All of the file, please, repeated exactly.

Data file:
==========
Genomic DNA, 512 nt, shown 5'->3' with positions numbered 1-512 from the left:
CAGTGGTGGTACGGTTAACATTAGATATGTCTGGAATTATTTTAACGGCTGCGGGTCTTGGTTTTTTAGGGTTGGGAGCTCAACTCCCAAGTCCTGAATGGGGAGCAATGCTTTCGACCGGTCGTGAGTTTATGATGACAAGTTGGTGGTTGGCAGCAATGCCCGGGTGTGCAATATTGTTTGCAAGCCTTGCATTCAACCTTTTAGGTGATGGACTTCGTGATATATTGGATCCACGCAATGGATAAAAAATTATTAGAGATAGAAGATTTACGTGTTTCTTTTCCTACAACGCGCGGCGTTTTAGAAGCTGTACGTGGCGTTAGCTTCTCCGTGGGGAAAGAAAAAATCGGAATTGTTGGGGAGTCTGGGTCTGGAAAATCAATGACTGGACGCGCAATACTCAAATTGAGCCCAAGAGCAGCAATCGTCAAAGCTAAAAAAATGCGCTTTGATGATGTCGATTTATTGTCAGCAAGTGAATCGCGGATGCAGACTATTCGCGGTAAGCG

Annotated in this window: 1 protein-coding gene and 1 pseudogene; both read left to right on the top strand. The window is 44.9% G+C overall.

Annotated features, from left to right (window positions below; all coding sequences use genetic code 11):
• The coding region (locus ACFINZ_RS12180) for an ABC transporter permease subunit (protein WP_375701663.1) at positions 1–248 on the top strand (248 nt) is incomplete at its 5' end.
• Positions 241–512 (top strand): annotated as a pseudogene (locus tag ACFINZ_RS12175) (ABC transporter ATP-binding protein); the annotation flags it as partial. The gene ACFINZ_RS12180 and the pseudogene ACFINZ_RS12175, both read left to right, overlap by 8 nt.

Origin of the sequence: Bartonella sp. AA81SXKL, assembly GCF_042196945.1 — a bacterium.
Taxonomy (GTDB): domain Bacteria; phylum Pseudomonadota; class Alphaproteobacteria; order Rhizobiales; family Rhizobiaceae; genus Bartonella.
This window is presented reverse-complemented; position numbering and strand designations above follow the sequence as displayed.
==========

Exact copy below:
Genomic DNA, 512 nt, shown 5'->3' with positions numbered 1-512 from the left:
CAGTGGTGGTACGGTTAACATTAGATATGTCTGGAATTATTTTAACGGCTGCGGGTCTTGGTTTTTTAGGGTTGGGAGCTCAACTCCCAAGTCCTGAATGGGGAGCAATGCTTTCGACCGGTCGTGAGTTTATGATGACAAGTTGGTGGTTGGCAGCAATGCCCGGGTGTGCAATATTGTTTGCAAGCCTTGCATTCAACCTTTTAGGTGATGGACTTCGTGATATATTGGATCCACGCAATGGATAAAAAATTATTAGAGATAGAAGATTTACGTGTTTCTTTTCCTACAACGCGCGGCGTTTTAGAAGCTGTACGTGGCGTTAGCTTCTCCGTGGGGAAAGAAAAAATCGGAATTGTTGGGGAGTCTGGGTCTGGAAAATCAATGACTGGACGCGCAATACTCAAATTGAGCCCAAGAGCAGCAATCGTCAAAGCTAAAAAAATGCGCTTTGATGATGTCGATTTATTGTCAGCAAGTGAATCGCGGATGCAGACTATTCGCGGTAAGCG

Annotated in this window: 1 protein-coding gene and 1 pseudogene; both read left to right on the top strand. The window is 44.9% G+C overall.

Annotated features, from left to right (window positions below; all coding sequences use genetic code 11):
• The coding region (locus ACFINZ_RS12180) for an ABC transporter permease subunit (protein WP_375701663.1) at positions 1–248 on the top strand (248 nt) is incomplete at its 5' end.
• Positions 241–512 (top strand): annotated as a pseudogene (locus tag ACFINZ_RS12175) (ABC transporter ATP-binding protein); the annotation flags it as partial. The gene ACFINZ_RS12180 and the pseudogene ACFINZ_RS12175, both read left to right, overlap by 8 nt.

Origin of the sequence: Bartonella sp. AA81SXKL, assembly GCF_042196945.1 — a bacterium.
Taxonomy (GTDB): domain Bacteria; phylum Pseudomonadota; class Alphaproteobacteria; order Rhizobiales; family Rhizobiaceae; genus Bartonella.
This window is presented reverse-complemented; position numbering and strand designations above follow the sequence as displayed.